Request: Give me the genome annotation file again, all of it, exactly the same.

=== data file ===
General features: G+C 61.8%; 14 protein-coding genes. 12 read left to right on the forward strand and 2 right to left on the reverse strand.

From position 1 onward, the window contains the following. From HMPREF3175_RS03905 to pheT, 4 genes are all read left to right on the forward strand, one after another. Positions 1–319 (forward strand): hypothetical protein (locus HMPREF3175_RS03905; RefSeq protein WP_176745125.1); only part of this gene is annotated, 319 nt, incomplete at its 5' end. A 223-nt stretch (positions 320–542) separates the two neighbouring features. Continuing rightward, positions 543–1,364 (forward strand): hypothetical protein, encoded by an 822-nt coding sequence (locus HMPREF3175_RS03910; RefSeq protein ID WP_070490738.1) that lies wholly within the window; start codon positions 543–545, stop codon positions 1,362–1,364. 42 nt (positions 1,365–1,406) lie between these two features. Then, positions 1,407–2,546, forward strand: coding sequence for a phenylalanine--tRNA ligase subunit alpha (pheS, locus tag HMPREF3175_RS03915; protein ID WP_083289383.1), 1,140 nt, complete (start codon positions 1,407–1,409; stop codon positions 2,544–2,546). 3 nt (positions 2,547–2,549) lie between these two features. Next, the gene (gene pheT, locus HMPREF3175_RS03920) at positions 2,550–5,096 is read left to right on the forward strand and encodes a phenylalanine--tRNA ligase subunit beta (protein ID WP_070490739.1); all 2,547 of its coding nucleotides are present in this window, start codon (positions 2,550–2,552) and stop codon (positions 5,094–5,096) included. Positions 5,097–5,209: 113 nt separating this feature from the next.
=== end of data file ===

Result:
General features: G+C 61.8%; 14 protein-coding genes. 12 read left to right on the forward strand and 2 right to left on the reverse strand.

From position 1 onward, the window contains the following. From HMPREF3175_RS03905 to pheT, 4 genes are all read left to right on the forward strand, one after another. Positions 1–319 (forward strand): hypothetical protein (locus HMPREF3175_RS03905; RefSeq protein WP_176745125.1); only part of this gene is annotated, 319 nt, incomplete at its 5' end. A 223-nt stretch (positions 320–542) separates the two neighbouring features. Continuing rightward, positions 543–1,364 (forward strand): hypothetical protein, encoded by an 822-nt coding sequence (locus HMPREF3175_RS03910; RefSeq protein ID WP_070490738.1) that lies wholly within the window; start codon positions 543–545, stop codon positions 1,362–1,364. 42 nt (positions 1,365–1,406) lie between these two features. Then, positions 1,407–2,546, forward strand: coding sequence for a phenylalanine--tRNA ligase subunit alpha (pheS, locus tag HMPREF3175_RS03915; protein ID WP_083289383.1), 1,140 nt, complete (start codon positions 1,407–1,409; stop codon positions 2,544–2,546). 3 nt (positions 2,547–2,549) lie between these two features. Next, the gene (gene pheT, locus HMPREF3175_RS03920) at positions 2,550–5,096 is read left to right on the forward strand and encodes a phenylalanine--tRNA ligase subunit beta (protein ID WP_070490739.1); all 2,547 of its coding nucleotides are present in this window, start codon (positions 2,550–2,552) and stop codon (positions 5,094–5,096) included. Positions 5,097–5,209: 113 nt separating this feature from the next.